Impact of Hypervisors on System Administration

The information technology sector is one that is very dynamic. The dynamics can change over a very short of time, and if the experts are not keen, they could find themselves being irrelevant. Therefore, when it comes to the use of hypervisors, the management teams as well as other information technology related practitioners need to frequently attend training and conferences that would help them acquit themselves to the changing environment and to learn new ways to tackle the emerging problems and challenges.  At times, the system administrators could not have the relevant information regarding hypervisors. Since, in some enterprises, this is a relatively new technology, they will need to train their system administrators on how to use this technology (Miles Consulting Initiative Solutions, 2013).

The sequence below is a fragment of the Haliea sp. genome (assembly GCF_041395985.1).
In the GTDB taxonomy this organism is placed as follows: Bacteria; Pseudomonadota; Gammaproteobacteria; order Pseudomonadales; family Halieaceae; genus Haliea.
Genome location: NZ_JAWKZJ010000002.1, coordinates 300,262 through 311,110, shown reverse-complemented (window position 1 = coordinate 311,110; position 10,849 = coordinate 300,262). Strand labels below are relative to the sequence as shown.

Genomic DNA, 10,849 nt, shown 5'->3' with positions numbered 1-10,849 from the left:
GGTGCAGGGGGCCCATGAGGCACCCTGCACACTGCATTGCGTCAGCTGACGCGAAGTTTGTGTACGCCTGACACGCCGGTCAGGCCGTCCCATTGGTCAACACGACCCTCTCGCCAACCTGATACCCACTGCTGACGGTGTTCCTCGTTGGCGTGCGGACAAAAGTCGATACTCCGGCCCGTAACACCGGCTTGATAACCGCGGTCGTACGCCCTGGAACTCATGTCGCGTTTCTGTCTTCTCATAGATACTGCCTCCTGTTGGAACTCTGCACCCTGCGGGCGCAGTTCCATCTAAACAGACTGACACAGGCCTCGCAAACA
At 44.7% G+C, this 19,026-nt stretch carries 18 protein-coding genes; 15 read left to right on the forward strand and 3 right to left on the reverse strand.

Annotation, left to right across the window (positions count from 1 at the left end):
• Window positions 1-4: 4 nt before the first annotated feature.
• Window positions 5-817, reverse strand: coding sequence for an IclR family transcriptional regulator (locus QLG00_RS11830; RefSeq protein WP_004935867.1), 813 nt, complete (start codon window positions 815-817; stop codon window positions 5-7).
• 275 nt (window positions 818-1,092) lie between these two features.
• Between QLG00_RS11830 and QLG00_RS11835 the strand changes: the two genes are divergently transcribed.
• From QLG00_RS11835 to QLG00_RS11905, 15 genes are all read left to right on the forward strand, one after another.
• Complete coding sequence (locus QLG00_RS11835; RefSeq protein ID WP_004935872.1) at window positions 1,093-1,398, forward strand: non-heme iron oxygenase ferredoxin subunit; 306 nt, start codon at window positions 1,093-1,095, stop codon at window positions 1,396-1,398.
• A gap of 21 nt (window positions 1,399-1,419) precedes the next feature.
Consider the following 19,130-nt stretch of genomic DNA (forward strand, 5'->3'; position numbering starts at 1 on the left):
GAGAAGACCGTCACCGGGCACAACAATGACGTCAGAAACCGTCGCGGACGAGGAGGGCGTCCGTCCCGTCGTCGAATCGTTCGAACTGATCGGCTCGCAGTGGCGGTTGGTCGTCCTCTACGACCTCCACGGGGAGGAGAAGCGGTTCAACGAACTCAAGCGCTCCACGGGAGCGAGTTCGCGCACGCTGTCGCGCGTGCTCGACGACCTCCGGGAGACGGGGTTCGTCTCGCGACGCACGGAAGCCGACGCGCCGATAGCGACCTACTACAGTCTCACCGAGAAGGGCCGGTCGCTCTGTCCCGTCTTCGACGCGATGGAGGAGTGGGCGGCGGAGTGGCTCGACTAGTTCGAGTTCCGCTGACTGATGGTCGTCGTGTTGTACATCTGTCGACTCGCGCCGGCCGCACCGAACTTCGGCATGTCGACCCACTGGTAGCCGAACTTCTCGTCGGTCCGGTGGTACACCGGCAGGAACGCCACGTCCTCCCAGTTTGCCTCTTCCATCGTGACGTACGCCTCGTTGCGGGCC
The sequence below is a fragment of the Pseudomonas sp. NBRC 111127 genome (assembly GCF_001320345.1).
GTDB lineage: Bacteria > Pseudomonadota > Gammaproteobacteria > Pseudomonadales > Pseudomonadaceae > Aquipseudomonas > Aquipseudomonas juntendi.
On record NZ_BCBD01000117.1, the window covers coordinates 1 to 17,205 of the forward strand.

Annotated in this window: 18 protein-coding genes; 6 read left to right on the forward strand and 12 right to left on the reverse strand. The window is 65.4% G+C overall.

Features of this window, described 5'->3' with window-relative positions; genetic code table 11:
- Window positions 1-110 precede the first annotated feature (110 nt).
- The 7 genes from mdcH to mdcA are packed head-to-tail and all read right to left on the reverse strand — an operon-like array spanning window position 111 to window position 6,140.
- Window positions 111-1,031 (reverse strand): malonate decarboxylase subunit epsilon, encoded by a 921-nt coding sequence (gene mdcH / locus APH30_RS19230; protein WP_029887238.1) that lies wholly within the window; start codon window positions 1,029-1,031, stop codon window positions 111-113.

Conclusion

As discussed earlier, a hypervisor has numerous technical advantages when used in an enterprise. It also does other financial advantages such as increasing the savings that the company could have used to purchase the resources for each operating system that were easily shared through the hypervisor. Although it does have some costs that are incurred, such as purchasing, installation as well as training for staff, the end results will outdo the expenses. These then make a hypervisor a worthwhile investment for any enterprise.